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Application Contexts for Spring Web Services

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Are you trying to get your Spring web services code up and running, but making slow progress because of the dearth of "getting started with Spring" material? Stephen B. Morris fills in some gaps in the Spring literature by helping you to come to grips with application contexts in Spring web services.
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Continuing my miniseries on Spring, this article looks at the important area of application contexts. In many ways, the application context and the lower-level BeanFactory lie at the very heart of Spring's inversion of control mechanism. Also, you'll find that application contexts are commonly used in a number of Spring offerings.

Having Problems Using Spring?

Once I had written a few application context files, I finally began to understand the whole idea of inversion of control (IoC) and dependency injection. However, this success wasn't without difficulties, underlining the fact that (in my humble opinion) much of the Spring documentation is aimed at fairly advanced users. Few of us start out as advanced users! For this reason, my target audience for this series of articles is anybody who is trying to get started with this important technology.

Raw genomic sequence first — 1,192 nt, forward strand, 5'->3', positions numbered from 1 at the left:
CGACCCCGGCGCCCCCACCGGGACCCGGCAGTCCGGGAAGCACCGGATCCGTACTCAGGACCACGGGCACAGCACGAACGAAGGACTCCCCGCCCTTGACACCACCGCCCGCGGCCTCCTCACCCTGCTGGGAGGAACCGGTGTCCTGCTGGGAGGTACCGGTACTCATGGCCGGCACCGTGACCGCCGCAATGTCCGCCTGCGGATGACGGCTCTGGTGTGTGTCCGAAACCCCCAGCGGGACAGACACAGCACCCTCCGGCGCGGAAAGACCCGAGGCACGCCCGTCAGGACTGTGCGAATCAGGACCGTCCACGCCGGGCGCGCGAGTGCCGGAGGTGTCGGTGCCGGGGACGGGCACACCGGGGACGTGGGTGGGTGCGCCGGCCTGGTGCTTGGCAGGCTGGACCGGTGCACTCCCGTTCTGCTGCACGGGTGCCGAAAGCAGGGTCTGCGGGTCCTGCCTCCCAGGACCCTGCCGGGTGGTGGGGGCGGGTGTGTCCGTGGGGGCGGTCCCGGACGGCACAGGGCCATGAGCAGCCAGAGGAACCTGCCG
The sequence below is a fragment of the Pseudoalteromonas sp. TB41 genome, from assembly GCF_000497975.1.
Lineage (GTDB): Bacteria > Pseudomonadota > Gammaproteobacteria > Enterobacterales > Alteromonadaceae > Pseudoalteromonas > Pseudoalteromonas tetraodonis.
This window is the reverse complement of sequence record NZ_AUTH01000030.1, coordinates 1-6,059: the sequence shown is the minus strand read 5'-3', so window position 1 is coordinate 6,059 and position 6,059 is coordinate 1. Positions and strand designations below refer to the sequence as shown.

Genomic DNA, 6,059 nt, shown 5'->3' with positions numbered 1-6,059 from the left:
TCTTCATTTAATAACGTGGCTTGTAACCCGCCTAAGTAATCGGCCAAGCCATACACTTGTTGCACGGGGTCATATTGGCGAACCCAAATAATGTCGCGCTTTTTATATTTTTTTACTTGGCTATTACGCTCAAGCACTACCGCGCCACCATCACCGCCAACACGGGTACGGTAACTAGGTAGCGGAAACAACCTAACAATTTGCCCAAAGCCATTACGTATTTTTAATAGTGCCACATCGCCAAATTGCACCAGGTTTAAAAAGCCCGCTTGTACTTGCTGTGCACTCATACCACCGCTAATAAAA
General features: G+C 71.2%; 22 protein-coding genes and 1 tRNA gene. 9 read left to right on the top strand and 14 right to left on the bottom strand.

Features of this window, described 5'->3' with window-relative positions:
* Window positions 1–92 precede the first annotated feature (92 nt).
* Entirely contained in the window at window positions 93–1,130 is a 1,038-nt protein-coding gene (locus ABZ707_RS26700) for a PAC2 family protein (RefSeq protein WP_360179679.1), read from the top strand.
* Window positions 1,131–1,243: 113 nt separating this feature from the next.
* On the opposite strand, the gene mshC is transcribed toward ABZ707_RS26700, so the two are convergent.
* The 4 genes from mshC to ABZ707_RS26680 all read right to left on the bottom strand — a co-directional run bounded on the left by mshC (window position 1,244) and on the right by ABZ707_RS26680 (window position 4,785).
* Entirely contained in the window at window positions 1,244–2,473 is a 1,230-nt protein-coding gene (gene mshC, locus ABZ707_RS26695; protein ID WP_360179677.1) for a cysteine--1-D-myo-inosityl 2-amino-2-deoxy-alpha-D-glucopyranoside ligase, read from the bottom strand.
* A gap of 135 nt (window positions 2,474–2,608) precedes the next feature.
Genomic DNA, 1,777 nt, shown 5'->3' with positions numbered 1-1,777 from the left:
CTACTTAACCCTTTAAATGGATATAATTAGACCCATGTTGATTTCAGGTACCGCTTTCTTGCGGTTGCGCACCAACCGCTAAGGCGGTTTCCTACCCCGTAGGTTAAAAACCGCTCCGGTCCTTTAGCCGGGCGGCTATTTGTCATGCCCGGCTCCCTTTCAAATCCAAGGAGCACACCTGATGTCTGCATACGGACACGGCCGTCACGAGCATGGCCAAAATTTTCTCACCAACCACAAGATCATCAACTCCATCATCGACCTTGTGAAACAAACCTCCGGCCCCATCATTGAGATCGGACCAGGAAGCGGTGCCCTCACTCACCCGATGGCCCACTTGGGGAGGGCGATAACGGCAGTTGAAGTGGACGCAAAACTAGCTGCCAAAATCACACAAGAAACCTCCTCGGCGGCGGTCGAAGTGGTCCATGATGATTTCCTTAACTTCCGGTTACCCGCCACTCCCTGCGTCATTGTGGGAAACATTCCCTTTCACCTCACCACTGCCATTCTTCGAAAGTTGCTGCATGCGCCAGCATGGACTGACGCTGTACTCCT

The Spring Forum increasingly recommends the use of application contexts for J2EE development. After you master this important area, you're beginning to get a good grasp of the Spring philosophy. Spring technology is not restricted to development of web applications; you can use Spring in any application that supports the use of JAR files.

Are IoC and Spring just a fad? Other software offerings such as JBoss 5 and Struts 2 increasingly facilitate IoC mechanisms. In a sense, IoC is becoming a mainstream software technology (if it isn't already), so it's likely that at some point IoC will be added to the Java language itself. In other words, it's possible that you'll be able to incorporate IoC by using just the JDK, with no need for external JAR files.

One scenario for IoC in Java might be the Spring technology itself being subsumed via the JSR process. This would potentially be a very reliable way of updating the Java platform, because Spring is already mature and widely used. Incorporating Spring into Java is an interesting and compelling possibility, but only time will tell whether it becomes a reality.

Regardless of what path IoC takes, it will continue to evolve as a technology. So even if you're not yet using Spring in your daily work, my guess is that it will become part of your work at some point. For this reason, learning Spring now will enable you to move up the value chain before reaching a point in your career where you may be under some pressure to learn it.

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